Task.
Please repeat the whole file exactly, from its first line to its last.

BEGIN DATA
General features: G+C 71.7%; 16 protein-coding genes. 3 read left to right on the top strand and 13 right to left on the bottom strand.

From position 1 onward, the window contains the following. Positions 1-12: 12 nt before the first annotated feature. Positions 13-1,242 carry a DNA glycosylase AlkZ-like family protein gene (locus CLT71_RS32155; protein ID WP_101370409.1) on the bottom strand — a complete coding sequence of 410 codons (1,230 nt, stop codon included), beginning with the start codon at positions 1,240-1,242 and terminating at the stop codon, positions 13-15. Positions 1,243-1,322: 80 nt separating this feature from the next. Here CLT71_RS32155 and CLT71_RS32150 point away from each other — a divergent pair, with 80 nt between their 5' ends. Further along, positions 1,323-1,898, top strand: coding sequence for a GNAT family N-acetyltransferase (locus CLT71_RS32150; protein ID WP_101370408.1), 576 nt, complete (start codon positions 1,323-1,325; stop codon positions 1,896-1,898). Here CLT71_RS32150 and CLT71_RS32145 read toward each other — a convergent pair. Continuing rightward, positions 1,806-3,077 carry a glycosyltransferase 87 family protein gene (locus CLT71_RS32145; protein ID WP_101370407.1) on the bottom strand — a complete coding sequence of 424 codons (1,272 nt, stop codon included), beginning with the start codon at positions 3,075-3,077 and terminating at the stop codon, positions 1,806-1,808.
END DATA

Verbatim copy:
General features: G+C 71.7%; 16 protein-coding genes. 3 read left to right on the top strand and 13 right to left on the bottom strand.

From position 1 onward, the window contains the following. Positions 1-12: 12 nt before the first annotated feature. Positions 13-1,242 carry a DNA glycosylase AlkZ-like family protein gene (locus CLT71_RS32155; protein ID WP_101370409.1) on the bottom strand — a complete coding sequence of 410 codons (1,230 nt, stop codon included), beginning with the start codon at positions 1,240-1,242 and terminating at the stop codon, positions 13-15. Positions 1,243-1,322: 80 nt separating this feature from the next. Here CLT71_RS32155 and CLT71_RS32150 point away from each other — a divergent pair, with 80 nt between their 5' ends. Further along, positions 1,323-1,898, top strand: coding sequence for a GNAT family N-acetyltransferase (locus CLT71_RS32150; protein ID WP_101370408.1), 576 nt, complete (start codon positions 1,323-1,325; stop codon positions 1,896-1,898). Here CLT71_RS32150 and CLT71_RS32145 read toward each other — a convergent pair. Continuing rightward, positions 1,806-3,077 carry a glycosyltransferase 87 family protein gene (locus CLT71_RS32145; protein ID WP_101370407.1) on the bottom strand — a complete coding sequence of 424 codons (1,272 nt, stop codon included), beginning with the start codon at positions 3,075-3,077 and terminating at the stop codon, positions 1,806-1,808.